T cells play a key role in the immune response of humans as they can directly recognize and eliminate diseased cells such as cells infected with viruses. This mechanism is mediated via T cell receptors (TCRs) expressed on the surface of the T cells.
TCRs can also detect cancer cells and initiate their elimination. However, many tumor antigens are auto-antigens that are aberrantly or over-expressed in cancer cells. T cells of high reactivity to such auto-antigens are usually eliminated in the thymus as part of the body’s tolerance mechanism.
Therefore, one of the most promising approaches is the use of patient-derived T cells that have been genetically engineered outside the body to express tumor-specific TCRs and to escape elimination by the thymus. These cells can be generated in large quantities in the lab.
NEXT-GENERATION T CELL RECEPTORS: HuTCR
To generate TCRs with optimum affinity and safety, T-knife has developed a robust platform for an efficient priming and TCR selection by using proprietary transgenic mice (HuTCR mice) carrying the entire human TCRαβ gene loci. The T cells of these HuTCR mice express a remarkably diverse human TCR repertoire.
The HLA-restricted TCRs from HuTCR mice are of a higher affinity for human tumor antigens as compared to TCRs isolated from human donors, while having an improved specificity over TCRs which have been artificially affinity-matured.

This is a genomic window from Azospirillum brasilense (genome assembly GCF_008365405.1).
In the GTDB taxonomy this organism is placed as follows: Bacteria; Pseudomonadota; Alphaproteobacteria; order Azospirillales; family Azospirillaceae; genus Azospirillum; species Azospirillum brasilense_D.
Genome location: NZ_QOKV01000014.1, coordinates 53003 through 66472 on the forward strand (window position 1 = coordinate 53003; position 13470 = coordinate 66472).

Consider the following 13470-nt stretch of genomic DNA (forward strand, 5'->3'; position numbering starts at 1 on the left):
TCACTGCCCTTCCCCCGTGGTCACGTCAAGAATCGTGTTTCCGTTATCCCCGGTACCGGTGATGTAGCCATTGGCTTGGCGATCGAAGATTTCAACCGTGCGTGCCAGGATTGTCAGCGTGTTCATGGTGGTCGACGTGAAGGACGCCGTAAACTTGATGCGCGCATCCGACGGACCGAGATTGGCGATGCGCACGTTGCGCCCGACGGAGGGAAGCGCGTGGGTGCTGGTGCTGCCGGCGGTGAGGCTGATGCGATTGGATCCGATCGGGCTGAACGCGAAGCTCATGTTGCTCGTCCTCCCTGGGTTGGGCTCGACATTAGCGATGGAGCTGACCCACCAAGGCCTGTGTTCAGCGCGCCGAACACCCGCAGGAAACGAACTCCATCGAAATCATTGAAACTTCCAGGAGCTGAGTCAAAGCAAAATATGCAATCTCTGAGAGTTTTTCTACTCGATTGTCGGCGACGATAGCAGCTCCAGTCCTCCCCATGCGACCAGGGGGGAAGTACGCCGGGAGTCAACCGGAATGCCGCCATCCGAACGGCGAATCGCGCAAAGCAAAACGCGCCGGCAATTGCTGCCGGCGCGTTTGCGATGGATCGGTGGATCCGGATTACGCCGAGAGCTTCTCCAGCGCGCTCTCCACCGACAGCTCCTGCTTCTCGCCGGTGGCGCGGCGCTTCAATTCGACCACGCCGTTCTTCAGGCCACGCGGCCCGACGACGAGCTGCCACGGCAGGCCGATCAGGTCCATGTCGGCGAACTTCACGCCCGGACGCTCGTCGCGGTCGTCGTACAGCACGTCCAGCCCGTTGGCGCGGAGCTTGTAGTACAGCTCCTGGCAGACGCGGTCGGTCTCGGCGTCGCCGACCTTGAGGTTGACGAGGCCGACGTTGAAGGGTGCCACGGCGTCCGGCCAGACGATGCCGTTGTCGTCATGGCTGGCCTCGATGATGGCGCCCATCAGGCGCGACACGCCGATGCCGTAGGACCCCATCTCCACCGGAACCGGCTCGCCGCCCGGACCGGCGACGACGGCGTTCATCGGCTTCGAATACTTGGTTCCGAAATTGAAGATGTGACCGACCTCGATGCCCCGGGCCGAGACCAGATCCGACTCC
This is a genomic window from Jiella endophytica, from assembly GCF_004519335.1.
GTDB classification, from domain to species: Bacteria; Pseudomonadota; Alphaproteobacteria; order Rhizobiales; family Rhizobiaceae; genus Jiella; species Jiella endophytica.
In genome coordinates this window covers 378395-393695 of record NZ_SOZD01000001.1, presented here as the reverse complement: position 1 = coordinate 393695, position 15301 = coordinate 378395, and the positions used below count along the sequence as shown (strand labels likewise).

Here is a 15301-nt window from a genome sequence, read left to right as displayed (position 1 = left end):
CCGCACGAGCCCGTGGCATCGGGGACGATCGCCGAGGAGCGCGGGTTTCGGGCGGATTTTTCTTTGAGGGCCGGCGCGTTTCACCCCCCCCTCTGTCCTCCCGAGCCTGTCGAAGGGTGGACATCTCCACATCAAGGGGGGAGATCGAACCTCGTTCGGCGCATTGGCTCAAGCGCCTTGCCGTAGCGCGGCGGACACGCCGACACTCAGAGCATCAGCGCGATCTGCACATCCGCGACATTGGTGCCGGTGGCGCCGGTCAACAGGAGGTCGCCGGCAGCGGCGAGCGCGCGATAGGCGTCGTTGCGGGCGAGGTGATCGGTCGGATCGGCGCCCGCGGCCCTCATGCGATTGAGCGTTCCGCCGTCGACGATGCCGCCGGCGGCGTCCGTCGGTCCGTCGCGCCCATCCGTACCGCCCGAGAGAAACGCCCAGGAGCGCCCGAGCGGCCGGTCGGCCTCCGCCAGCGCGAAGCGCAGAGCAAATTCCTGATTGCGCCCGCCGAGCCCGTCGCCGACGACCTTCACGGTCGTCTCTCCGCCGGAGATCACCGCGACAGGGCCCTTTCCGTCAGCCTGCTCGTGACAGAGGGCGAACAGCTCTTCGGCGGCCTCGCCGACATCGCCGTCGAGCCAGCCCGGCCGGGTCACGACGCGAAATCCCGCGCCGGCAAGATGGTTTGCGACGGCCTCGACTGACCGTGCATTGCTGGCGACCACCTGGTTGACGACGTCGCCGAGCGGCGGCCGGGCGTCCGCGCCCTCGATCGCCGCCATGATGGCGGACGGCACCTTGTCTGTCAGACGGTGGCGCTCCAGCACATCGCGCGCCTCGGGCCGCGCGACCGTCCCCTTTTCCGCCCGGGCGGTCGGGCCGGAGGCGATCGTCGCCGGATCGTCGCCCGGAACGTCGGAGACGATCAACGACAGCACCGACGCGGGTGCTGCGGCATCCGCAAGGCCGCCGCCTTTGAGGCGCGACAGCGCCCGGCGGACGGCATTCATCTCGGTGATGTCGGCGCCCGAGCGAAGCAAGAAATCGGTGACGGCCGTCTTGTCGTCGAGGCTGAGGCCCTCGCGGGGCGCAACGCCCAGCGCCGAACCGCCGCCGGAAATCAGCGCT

Therefore, T-knife’s HuTCR mice are ideally suited to identify TCRs that are involved in human diseases, e.g. in infections, autoimmune diseases, and cancer.
The HuTCR platform is based on a technology developed by the research group of its Co-founder Prof. Dr. Thomas Blankenstein at the Max-Delbrück-Center for Molecular Medicine (MDC) in Berlin, Germany.
To derive TCRs with superior efficacy against tumors, HuTCR mice are vaccinated with human tumor antigens. Subsequently, they generate a strong immune response mediated by high-affinity T cells. The reactivity of these T cells is directed by high-affinity human TCRs that can be selected and further investigated. The gene sequences of the most promising TCRs are then transferred to T cells of healthy human donors and further characterized in terms of affinity to the target and off-target reactivity to unrelated antigens, healthy tissue and allo-HLAs. TCR candidates with the optimal efficacy/toxicity profile are selected for clinical development.
For cancer T-cell therapy, the selected TCRs are transferred to activated autologous patient T cells via a viral vector. These genetically engineered T cells are then expanded and readministered into the cancer patient.
T-knife has validated the vaccination approach in HuTCR mice for over 90 antigen epitopes and characterized functional TCRs for more than 40 antigens along with filing the respective IP.
T-knife has also achieved pre-clinical proof-of-concept for its TCRs from studies in syngeneic mouse tumor models.